Over the years, I have heard many stories from clients who did not have a good match with a former therapist. Sometimes it is not easy to find the right person to help you Repair your Relationship with Yourself or With Others! So, I urge you to take your time to find the right person. Here are some tips for selecting your ideal therapist:
- Choose a therapist that is the right match for you. If you think you would work best with a therapist who is a certain background, gender, or age – then do not settle. Look for a therapist who you think is a good fit for you. Once you have shared more about yourself and your history and are in the middle of therapy, you will probably not want to have to start over with your treatment because you did not look for the right match the first time. If you are comfortable telling friends or your pastor or mentor that you are seeking therapy, there is a good chance someone can give you a word of mouth referral which is a great place to start. Finding a good therapist through referral can save you a lot of time and frustration trying to seek the right match for your needs.
- At your first appointment, notice if your therapist is professional and I think it is great to look for a therapist who is very professional with making sure that registration paperwork is completed, reviewing your history, and identifying your therapy goals. Your therapist should be caring and primarily focus on learning about you. Occasionally, I hear stories about clients who have seen a therapist who spends a lot of time talking about their own life or engaging in self-disclosure. Look for a therapist who may share a little about themselves, but then dives right into servicing your problem. Your therapist is the professional and they should have good boundaries. If they cross boundaries the first session, I would urge you to look for a therapist with more professionalism.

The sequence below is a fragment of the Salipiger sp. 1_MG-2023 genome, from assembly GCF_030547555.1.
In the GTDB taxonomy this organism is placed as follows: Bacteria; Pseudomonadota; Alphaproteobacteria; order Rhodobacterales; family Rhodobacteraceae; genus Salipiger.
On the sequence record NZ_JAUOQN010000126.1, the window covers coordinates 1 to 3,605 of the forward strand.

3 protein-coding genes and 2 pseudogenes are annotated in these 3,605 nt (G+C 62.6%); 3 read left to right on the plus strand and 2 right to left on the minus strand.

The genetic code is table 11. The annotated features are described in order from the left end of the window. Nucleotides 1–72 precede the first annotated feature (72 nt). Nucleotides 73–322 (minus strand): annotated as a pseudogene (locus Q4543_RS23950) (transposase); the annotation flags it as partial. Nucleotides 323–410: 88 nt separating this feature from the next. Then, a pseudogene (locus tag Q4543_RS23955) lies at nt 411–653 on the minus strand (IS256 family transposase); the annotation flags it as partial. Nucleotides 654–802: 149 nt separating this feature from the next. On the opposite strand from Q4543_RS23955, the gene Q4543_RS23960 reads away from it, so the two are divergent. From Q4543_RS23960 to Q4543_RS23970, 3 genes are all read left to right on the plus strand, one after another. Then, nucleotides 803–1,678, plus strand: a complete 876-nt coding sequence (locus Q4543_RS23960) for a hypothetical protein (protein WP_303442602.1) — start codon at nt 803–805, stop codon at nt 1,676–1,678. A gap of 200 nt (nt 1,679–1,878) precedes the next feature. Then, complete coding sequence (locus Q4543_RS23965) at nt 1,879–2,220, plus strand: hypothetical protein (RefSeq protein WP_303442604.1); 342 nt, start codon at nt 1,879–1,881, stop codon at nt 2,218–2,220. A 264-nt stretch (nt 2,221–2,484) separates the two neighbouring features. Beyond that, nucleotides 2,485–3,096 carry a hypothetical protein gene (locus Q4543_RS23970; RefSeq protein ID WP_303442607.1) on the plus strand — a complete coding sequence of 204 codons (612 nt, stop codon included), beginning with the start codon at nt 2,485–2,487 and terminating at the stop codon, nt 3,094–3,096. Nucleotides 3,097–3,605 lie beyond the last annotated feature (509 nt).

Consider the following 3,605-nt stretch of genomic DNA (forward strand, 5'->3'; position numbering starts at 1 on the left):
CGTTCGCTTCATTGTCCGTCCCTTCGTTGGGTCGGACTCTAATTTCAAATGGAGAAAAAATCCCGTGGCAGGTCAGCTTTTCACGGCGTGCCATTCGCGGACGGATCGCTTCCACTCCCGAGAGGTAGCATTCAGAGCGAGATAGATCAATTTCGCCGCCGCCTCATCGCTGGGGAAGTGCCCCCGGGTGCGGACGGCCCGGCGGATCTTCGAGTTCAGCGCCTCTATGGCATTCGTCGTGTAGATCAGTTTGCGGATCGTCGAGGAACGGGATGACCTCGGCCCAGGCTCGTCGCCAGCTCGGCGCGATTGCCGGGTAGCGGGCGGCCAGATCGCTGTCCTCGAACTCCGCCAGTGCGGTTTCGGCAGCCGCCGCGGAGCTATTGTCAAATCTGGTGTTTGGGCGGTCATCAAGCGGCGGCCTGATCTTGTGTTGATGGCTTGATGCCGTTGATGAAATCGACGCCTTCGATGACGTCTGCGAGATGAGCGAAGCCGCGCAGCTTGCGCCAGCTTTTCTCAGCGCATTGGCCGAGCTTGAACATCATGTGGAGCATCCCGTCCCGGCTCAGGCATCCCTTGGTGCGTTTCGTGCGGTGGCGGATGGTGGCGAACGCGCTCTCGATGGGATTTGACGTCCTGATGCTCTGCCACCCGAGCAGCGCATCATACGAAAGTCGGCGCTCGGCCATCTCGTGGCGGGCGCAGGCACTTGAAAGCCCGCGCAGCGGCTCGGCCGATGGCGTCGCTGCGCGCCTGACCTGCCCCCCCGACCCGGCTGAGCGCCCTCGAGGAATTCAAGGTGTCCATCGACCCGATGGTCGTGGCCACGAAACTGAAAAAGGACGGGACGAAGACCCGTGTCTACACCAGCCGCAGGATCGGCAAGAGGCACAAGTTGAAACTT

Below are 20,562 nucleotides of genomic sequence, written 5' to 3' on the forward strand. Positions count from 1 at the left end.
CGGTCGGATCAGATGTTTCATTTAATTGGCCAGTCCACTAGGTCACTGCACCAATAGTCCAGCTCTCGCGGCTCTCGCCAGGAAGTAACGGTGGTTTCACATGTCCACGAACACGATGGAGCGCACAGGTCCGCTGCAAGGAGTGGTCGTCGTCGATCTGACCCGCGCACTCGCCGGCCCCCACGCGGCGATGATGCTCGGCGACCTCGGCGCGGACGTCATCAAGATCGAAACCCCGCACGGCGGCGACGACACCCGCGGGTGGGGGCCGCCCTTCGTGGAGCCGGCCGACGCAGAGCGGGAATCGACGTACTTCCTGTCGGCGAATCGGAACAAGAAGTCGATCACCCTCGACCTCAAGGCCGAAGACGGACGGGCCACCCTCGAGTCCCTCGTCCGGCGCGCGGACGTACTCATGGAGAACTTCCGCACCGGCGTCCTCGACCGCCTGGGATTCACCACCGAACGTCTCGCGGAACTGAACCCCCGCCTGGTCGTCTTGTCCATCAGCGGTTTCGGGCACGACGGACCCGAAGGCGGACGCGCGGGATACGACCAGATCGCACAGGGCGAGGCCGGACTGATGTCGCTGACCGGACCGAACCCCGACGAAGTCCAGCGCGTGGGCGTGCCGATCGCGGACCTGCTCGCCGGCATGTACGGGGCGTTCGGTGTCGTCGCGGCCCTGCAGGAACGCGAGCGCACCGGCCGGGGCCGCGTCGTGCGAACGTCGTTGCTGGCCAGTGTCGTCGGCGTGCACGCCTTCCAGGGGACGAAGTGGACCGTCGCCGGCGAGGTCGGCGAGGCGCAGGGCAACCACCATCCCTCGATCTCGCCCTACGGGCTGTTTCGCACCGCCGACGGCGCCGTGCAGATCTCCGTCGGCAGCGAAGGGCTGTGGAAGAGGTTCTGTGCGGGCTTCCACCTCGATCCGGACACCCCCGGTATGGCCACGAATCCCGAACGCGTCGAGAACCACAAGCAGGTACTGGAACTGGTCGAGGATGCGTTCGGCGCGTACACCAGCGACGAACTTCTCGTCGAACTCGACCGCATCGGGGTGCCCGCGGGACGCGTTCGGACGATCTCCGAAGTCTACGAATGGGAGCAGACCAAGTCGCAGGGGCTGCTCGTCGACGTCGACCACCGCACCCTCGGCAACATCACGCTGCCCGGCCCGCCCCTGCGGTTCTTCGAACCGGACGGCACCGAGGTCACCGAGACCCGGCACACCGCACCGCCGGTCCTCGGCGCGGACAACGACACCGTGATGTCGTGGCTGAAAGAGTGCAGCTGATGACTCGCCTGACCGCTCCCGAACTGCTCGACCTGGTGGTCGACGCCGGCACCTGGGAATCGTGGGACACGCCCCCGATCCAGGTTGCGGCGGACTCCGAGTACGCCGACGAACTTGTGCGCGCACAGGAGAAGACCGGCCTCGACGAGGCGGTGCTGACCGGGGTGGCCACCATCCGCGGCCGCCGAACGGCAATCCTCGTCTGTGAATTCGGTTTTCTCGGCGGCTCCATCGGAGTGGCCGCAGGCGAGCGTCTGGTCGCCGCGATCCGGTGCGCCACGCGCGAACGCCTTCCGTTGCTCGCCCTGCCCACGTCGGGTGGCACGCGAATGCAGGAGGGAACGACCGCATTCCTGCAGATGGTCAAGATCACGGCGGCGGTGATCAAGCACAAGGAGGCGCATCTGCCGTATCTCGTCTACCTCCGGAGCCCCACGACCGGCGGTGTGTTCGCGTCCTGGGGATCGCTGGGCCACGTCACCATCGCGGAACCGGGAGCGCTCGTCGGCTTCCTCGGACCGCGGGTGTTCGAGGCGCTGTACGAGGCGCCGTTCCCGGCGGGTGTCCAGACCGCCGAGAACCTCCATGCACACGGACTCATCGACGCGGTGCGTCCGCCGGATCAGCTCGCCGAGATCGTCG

- If you are looking for a Couples Therapist, I urge you to make sure that you find one who has training and experience specifically with couples. Two resources for finding therapists who have had substantial training in Couples Therapy are the Gottman Network and National Registry for Marriage Friendly Therapists. I am on both of these networks, and they only accept couples therapist with high quality, extensive training in working with couples. Believe me when I tell you that there is a big difference between doing couples therapy versus individual therapy, so your Couples Therapist should have this expertise.
- Your therapist should answer your questions about fees. If you are on a strict budget, the best option is to find out a therapist who accepts your insurance. You should be able to get an up to date list of therapists by contacting your insurance company and requesting some names and phone numbers for providers. If you are not on a strict budget, then you can select a therapist outside of your insurance network based on who you think is your best match. However, if your budget will allow you to have therapy twice per month and not every week, discuss this with your therapist. Unless you are having a personal crisis and are in need of urgent mental health care, most therapists should be fine with you having less frequent appointments. You can still meet your goals even though it might not happen as quickly, but it’s important to reach your therapy goals in a financially comfortable manner so you do not add more stress and anxiety to your life!